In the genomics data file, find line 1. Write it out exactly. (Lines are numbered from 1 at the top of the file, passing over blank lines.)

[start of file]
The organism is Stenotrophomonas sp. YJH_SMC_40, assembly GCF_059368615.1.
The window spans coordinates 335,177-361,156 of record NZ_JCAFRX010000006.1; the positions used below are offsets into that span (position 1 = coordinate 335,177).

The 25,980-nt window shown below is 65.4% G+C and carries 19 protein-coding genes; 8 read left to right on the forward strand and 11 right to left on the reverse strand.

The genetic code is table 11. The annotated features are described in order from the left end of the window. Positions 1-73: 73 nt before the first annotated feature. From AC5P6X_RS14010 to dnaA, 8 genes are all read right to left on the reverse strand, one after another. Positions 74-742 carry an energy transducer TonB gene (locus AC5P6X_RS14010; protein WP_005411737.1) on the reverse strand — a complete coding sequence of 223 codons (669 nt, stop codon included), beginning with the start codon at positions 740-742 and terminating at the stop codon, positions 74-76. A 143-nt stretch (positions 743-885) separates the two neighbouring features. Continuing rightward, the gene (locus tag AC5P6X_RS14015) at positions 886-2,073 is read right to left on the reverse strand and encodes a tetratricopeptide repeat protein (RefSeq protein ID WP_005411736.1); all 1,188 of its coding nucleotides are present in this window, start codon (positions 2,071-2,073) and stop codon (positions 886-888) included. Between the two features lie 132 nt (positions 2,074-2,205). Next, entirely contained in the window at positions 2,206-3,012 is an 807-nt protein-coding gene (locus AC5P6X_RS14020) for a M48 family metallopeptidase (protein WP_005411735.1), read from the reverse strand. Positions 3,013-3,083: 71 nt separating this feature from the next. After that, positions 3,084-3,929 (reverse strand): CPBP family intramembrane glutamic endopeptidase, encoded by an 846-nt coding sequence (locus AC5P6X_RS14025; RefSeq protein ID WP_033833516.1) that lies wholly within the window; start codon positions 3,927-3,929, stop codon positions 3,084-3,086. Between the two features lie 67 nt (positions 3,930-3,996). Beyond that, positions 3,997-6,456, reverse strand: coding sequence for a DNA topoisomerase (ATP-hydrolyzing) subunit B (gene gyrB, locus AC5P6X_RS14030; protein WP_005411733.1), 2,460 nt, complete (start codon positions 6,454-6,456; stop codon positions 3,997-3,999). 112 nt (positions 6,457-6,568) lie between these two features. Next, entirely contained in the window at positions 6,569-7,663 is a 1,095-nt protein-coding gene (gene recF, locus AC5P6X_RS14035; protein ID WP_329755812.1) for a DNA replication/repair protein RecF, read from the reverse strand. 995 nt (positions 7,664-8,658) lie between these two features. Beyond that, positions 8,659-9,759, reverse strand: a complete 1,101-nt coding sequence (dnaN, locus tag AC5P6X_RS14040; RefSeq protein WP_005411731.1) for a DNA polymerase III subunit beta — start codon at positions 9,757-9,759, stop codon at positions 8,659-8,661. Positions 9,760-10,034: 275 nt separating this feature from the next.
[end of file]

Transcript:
The organism is Stenotrophomonas sp. YJH_SMC_40, assembly GCF_059368615.1.